Cal/OSHA Recommends Emergency COVID-19 Regulation With PPE and Training Provisions

Ogletree, Deakins, Nash, Smoak & Stewart, P.C.

Ogletree, Deakins, Nash, Smoak & Stewart, P.C.

On May 20, 2020, worker advocates submitted a petition for an emergency COVID-19 safety standard demanding additional COVID-19 regulations for those employees not covered by the Aerosol Transmissible Diseases (ATD) standard . The ATD standard was codified in 2009 “to protect employees who are at increased risk of contracting certain airborne infections due to their work activities.” The petition included specific requests to adopt standards related to social distancing, ventilation systems, personal hygiene, personal protective equipment (PPE), employee training, and recordkeeping.

On August 10, 2020, staff members of the California Division of Occupational Safety and Health more commonly known as Cal/OSHA, recommended that the Occupational Safety and Health Standards Board do the following: 1) promulgate an emergency COVID-19 regulation and 2) convene an advisory committee to determine whether a permanent regulation should be drafted to protect workers from novel pathogens. In support of its recommendation, Cal/OSHA cited a lack of regulations addressing infectious diseases for workers outside of healthcare settings, including alleged gaps in regulations governing PPE for construction workers and mining employees.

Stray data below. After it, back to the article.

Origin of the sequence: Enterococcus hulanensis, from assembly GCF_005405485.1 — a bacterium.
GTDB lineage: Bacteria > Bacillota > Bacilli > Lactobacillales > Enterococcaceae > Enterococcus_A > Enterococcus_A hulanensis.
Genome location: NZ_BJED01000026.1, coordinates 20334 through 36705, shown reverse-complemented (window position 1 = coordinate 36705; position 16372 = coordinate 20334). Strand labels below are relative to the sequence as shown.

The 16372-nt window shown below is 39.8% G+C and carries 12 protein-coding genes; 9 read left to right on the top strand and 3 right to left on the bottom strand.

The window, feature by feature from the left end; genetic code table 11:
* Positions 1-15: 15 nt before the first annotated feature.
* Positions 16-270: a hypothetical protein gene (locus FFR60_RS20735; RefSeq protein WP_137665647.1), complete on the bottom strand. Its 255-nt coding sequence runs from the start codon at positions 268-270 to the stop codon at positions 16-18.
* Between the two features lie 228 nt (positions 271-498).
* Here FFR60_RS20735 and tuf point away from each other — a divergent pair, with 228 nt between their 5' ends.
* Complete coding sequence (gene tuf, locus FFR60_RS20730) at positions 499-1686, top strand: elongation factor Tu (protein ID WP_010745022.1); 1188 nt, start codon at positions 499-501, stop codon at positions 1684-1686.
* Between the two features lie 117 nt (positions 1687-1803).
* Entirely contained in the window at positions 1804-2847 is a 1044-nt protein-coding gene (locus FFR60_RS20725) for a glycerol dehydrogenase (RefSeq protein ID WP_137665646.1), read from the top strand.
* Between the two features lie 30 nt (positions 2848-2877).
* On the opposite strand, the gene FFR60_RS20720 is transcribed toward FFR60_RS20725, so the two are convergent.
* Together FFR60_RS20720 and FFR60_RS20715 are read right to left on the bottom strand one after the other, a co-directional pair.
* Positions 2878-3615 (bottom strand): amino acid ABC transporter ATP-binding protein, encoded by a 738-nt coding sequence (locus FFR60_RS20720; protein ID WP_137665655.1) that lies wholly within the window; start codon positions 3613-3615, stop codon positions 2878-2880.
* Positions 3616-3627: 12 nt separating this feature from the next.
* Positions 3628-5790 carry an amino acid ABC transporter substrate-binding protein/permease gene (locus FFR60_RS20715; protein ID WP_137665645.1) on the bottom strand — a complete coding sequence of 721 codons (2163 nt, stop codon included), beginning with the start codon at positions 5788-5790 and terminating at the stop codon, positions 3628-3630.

In contrast, the legal staff for the Standards Board suggested that both the petition for the emergency COVID-19 regulation and the recommendations above be denied, citing the need to enforce existing regulations. They explained that new regulations would place additional regulatory burdens on California businesses that are already in compliance with the state’s COVID-19 requirements and guidelines. They also rationalized that the limited resources for enforcement should be focused on employers and sectors of the economy with deficient COVID-19 protections.

Public comments are expected at the next Cal/OSHA Standards Board meeting on August 20, 2020, and a decision on whether to adopt new COVID-19 regulations will occur at a future meeting.

DISCLAIMER: Because of the generality of this update, the information provided herein may not be applicable in all situations and should not be acted upon without specific legal advice based on particular situations.

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